Thomas Jefferson Papers

From Thomas Jefferson to William Short, 28 March 1823

Monticello Mar. 28. 23.

Dear Sir

From your letter of prophecies I too have caught the spirit of prophecy: for who can withold looking into futurity, on events which are to change the face of the world, and the condition of man throughout it, without indulging himself in the effusions of the holy spirit of Delphos? I may do it the more safely as, to my vaticinations, I always subjoin the Proviso ‘that nothing unexpected happen to change the predicted course of events.’ if, then, France has invaded Spain, an insurrection immediately takes place in Paris, the Royal family is sent to the Temple, thence perhaps to the Guillotine; to the 2. or 300,000. men able to bear arms in Paris will flock all the young men of the nation, born and bred in principles of freedom, and furnish a corps d’armée with Orleans, Beauharnois, or Fayette at their head; the army of the Pyranees catch the same flame and return to Paris with their arms in their hands: the Austrian and Prussian armies march to the relief of Louis XVIII. a descendant as well as Ferdinand of Henri IV. as soon as their backs are turned, an universal insurrection takes place in Germany, Prussia, perhaps the Netherlands, thro’ all Italy certainly, who besides a force sufficient to settle their own governments, can send aids to France. Alexander, in the meantime, having dexterously set all the South of Europe together by the ears, leaves them the bag to hold, and turns his whole force on Turkey, profiting of the opportunity at length obtained, which never occurred before, and never would again.

In the meantime Great Britain and the US. prepare for milking the cow, and, as friends to all parties, furnish all with cabotage, commerce, manufactures and food. Great Britain particularly gets full emploiment for all her hands, machines and capital; she recovers from her distresses & rises again into prosperity and splendor. she goes hand in hand with us in reaping this harvest, and on fair principles of Neutrality, which it will now be her interest to settle and observe: she joins us too in a guarantee of the independance of Cuba, with the consent of Spain, and removes thus this bone of contention from between us. We avail ourselves of this occasion of a cordial conciliation and friendship with Spain, by assuring her of every friendly office which even a partial neutrality will permit, and particularly that, during their struggle, they need fear nothing hostile from us in their colonies; and Spain and Portugal wisely relinquish the dependance of all their American colonies, on condition they make common cause with them in the present conflict.—Is not this a handsome string of events, which are to give Representative governments to all Europe, & all of which are surely to take place, ‘if nothing unexpected happens to change their course’? it might be amusing, half a dozen years hence, to review these predictions and see how they tally with history.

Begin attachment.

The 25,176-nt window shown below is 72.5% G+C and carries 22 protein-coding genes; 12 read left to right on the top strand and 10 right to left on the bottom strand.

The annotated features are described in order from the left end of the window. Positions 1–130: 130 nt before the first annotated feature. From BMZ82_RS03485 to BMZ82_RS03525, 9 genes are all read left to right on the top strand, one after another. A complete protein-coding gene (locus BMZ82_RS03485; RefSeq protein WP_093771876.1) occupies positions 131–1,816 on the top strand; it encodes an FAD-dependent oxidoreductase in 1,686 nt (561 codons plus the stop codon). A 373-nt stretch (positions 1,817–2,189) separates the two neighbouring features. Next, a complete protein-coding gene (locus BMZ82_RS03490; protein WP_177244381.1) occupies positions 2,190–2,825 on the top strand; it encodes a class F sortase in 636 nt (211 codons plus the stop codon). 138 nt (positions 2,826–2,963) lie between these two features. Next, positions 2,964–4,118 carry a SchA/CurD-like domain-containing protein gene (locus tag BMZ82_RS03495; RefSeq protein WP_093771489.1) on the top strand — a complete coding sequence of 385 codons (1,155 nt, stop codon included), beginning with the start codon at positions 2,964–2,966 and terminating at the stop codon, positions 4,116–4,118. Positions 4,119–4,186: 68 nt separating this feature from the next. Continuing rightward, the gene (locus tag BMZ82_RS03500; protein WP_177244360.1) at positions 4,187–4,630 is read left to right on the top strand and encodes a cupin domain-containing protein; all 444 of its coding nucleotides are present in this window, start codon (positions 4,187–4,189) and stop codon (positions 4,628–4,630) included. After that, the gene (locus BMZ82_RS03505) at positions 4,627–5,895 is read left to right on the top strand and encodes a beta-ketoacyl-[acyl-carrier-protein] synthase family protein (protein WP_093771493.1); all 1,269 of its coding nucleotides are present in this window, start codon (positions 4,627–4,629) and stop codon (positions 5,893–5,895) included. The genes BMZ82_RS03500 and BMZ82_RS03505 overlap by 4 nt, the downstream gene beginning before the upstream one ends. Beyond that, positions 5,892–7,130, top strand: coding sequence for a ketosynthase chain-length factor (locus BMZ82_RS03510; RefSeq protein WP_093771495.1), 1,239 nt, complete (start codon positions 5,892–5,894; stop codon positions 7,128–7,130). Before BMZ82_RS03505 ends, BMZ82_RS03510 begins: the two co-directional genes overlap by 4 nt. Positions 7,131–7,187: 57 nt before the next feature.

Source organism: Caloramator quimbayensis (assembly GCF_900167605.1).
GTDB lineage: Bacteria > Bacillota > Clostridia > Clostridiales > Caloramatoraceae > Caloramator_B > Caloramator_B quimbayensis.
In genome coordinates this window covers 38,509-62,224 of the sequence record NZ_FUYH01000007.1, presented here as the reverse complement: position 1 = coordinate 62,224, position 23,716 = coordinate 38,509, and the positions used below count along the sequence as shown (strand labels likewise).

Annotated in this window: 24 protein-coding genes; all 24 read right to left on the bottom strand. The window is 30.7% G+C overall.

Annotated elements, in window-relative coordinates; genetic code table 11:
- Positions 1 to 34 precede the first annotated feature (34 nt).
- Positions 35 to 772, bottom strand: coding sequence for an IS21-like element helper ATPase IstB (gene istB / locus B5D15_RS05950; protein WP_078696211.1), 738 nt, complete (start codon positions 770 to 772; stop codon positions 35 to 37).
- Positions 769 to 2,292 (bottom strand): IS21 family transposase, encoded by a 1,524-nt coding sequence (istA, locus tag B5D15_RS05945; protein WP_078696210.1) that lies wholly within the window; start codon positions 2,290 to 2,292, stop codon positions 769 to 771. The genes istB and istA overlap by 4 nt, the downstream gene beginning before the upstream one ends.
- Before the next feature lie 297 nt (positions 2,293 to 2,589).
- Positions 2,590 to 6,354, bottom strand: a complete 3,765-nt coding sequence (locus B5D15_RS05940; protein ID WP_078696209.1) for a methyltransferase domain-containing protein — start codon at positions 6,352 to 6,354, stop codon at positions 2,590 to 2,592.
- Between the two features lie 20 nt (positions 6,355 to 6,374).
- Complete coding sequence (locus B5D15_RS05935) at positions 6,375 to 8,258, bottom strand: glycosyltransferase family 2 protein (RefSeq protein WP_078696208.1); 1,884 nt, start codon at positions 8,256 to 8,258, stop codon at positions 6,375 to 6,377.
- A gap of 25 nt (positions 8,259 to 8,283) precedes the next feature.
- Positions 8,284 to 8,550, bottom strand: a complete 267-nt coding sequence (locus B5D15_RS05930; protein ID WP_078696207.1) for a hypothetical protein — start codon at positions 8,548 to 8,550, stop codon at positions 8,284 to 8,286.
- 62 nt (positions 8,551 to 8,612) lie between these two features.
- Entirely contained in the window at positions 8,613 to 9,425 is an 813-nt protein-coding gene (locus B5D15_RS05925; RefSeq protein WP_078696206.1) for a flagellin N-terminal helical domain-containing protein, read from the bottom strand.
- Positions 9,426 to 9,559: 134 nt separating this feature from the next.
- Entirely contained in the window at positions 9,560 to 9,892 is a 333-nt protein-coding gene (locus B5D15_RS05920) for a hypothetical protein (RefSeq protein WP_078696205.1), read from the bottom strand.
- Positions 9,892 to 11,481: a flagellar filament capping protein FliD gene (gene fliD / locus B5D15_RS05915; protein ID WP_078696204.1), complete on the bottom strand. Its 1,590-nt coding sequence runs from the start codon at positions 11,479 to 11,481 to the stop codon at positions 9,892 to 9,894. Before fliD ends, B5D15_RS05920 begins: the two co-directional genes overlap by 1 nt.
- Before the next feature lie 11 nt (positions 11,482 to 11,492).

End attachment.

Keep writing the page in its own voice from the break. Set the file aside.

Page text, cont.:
I shall recieve, with high pleasure, your visit in the autumn. when the time approaches, we must secure a concert between that and mine to Bedford to which all times are indifferent.—our University is now compleat to a single building, which, having seen the Pantheon, your imagination will readily supply, so as to form a good idea of it’s ultimate appearance. you must bequeath it your library, as many others of us propose to do.

The bone of my arm is well knitted and strong; but the carpal bones, having been disturbed, maintain an oedematous swelling of the hand and fingers, keeping them entirely helpless, and holding up no definite term for the recovery of their usefulness. I am now in the 5th month of this disability.

Nothing could have carried me thro’ the labor of this long letter, but the glow of the Pythian inspiration, and I must rest, after exhaustion, as that goddess usually did, adding only assurances of my constant and affectionate friendship and respect.

Th: Jefferson


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